Why AR, not VR, is the next big thing in business

A person looking at a digital representation of an engine
(Image credit: Shutterstock)

This article originally appeared in Issue 9 of IT Pro 20/20, available here. To sign up to receive each new issue in your inbox, click here.

For many years, there’s been much talk about how virtual reality (VR) is going to be the next big thing in business. Indeed, we’ve been told that the technology will revolutionise corporate training and that it can help companies to cut costs and boost sales. What’s more, if some recent reports are to be believed, businesses could soon start to run simulations to ensure staff are socially distanced amid the COVID-19 pandemic.

In reality, though, VR technology - which became ‘mainstream’ when Facebook acquired Oculus back in 2014 - is still relatively niche and has yet to become the enterprise-dominating technology we were promised.

But that’s largely because it’s already been usurped. That usurper lies in the form of augmented reality (AR), which uses technology to superimpose information, such as sounds, images, and text, on the world we see. While AR may still be in its infancy, it’s a rapidly maturing technology that might just have the potential to revolutionise businesses in the way that VR promised to do so not so long ago.

All about that base

Technologies such as the original Google Glass were early pioneers of AR, and in recent years and months, it’s become the focus of many big-name tech companies. Microsoft has made a big push into AR with its enterprise-focused HoloLens headsets and, earlier this month, Facebook - which previously put all of its weight behind VR - announced Project Aria, a research initiative that will help the company build the first generation of wearable AR devices). Heck, even Apple is said to be investing heavily in AR, having passed on entering the VR space.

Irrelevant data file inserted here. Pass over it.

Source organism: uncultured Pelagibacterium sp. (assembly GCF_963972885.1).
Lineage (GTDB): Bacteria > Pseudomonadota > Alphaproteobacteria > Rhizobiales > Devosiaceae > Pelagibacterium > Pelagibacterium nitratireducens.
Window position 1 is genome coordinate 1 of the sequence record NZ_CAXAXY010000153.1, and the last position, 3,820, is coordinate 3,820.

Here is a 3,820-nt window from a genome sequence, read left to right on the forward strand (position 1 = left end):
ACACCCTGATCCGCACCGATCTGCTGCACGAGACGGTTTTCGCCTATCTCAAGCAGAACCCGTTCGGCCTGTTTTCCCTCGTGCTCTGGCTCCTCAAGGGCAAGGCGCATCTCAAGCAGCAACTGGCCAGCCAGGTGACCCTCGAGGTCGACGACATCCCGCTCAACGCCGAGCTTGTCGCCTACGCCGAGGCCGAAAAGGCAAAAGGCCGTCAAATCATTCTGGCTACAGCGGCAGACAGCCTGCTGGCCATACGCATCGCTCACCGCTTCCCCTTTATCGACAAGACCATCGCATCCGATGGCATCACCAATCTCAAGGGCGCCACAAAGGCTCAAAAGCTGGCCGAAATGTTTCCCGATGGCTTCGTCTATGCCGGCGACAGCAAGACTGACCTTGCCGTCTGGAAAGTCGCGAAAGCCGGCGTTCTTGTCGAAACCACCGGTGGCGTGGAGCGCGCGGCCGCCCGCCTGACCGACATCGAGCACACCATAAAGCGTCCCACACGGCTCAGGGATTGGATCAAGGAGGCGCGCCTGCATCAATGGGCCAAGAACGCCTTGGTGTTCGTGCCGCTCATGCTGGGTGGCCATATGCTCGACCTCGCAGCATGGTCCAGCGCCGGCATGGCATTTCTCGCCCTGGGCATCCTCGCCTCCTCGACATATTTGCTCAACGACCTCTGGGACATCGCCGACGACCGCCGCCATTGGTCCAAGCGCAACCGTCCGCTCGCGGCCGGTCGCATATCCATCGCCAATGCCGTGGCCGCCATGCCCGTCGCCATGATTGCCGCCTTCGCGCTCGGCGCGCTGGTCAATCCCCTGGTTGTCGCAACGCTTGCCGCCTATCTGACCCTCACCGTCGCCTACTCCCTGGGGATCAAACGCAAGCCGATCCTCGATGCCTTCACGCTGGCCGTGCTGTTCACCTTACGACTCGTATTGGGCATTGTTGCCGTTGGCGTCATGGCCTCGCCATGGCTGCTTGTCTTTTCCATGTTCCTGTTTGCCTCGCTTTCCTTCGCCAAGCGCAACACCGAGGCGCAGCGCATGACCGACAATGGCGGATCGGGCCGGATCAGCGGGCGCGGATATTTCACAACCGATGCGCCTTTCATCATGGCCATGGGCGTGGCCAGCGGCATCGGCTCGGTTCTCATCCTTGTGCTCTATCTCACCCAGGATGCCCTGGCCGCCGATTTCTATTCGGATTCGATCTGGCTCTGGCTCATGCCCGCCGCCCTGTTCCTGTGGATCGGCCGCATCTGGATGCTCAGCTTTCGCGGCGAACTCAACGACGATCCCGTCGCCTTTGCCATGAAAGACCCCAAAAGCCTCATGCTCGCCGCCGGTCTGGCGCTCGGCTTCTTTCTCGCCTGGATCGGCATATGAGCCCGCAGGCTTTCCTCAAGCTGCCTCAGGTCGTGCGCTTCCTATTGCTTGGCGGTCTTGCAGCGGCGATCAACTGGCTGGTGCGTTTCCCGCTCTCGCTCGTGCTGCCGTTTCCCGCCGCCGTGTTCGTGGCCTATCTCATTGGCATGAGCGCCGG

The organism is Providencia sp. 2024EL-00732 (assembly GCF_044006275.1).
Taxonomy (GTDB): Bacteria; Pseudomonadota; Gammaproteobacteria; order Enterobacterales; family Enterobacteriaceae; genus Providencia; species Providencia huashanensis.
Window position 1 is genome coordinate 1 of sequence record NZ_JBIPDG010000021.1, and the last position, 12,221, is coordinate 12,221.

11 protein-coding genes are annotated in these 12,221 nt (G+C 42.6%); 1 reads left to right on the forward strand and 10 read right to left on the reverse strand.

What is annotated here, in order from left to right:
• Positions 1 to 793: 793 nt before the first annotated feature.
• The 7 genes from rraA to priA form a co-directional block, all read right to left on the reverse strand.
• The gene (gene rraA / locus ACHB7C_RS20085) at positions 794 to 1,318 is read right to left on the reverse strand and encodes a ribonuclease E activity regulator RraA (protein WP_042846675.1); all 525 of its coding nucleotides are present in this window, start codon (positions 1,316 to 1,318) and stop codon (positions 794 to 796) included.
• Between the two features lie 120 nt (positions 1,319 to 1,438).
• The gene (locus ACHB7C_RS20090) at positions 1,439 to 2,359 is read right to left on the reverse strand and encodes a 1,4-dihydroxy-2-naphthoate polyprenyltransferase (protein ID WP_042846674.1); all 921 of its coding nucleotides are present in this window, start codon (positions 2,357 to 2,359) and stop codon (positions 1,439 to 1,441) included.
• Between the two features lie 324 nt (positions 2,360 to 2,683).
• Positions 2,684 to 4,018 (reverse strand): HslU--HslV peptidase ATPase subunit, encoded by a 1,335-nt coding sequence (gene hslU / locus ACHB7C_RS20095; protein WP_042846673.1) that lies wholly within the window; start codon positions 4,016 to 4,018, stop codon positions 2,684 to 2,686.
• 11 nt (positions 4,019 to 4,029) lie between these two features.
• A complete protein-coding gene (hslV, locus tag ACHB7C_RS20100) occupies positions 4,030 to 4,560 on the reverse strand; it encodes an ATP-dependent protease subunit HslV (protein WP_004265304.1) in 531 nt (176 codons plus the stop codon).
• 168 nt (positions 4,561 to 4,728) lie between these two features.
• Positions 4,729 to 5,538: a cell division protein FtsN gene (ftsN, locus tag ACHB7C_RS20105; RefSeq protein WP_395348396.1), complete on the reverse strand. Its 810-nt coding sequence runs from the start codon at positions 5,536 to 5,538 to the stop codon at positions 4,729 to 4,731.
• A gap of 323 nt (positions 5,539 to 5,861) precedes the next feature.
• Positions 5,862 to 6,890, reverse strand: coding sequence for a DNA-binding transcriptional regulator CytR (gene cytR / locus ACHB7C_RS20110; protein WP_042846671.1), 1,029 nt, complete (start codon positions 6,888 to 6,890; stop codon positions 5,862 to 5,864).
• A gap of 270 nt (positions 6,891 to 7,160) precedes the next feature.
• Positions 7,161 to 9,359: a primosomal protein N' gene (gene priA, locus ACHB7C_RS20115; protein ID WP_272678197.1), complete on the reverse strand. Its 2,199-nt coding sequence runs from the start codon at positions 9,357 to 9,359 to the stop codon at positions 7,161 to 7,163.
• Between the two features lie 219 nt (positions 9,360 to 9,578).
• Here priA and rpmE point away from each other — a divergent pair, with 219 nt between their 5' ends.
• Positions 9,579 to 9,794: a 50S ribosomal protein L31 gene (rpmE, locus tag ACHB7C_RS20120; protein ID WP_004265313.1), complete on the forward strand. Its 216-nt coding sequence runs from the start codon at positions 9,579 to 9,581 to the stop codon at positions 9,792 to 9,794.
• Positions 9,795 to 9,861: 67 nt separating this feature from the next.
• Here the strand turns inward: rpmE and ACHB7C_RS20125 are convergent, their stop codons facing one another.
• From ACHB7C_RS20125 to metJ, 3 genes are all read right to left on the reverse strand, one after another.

This big-name backing, particularly that of Apple, will help AR truly become mainstream. So will the fact that many of us have been using this technology in some way for years, be it through Snapchat filters or Pokémon GO. That’s largely because AR doesn’t require new hardware and, as such, the ubiquitous nature of the technology means it’s available on everyday devices, such as smartphones, tablets, and laptops.

As we’ve seen with the mass adoptions of these everyday technologies, the more people who understand and embrace it, the faster it will become embedded into the collective consciousness.

“With AR, the technology is ready and has numerous use cases. Because of the huge penetration of smartphones, the devices are out there,” says Glenn Gillis, CEO of AR outfit Sea Monster.

“We believe AR is going to fundamentally change the way we connect the real world with the digital world and that there isn't a single business or industry that isn’t going to be disrupted by AR. Contextual, visual, interactive overlays of digital information into the real world will win over other interactive technologies.”

This ubiquity, according to research from Digi-Capital, means AR could approach an installed base of 3.5 billion by 2023, generating some $85 to $90 billion in revenue. VR, on the other hand, will likely reach an install base of 50 to 60 million within the same period and generate revenues of $10 to $15 billion.

“Mobile AR’s ubiquity and low cost could also help enterprise AR adoption,” Digi-Capital comments. “Together with new generations of smart glasses, enterprise AR could see steady growth until it hits an inflexion point around 2021 across manufacturing and resources, TMT, government (including military), retail, construction/real estate, healthcare, education, transportation, financial services and utility industries.”


The ubiquitous nature of augmented reality isn’t all that will see it surpass VR when it comes to enterprise use. It’s also far more flexible as it doesn’t require you to strap a headset to your face, become oblivious to the goings-on in the real world, nor make you get hooked up to a powerful computer, meaning you can only really use it indoors.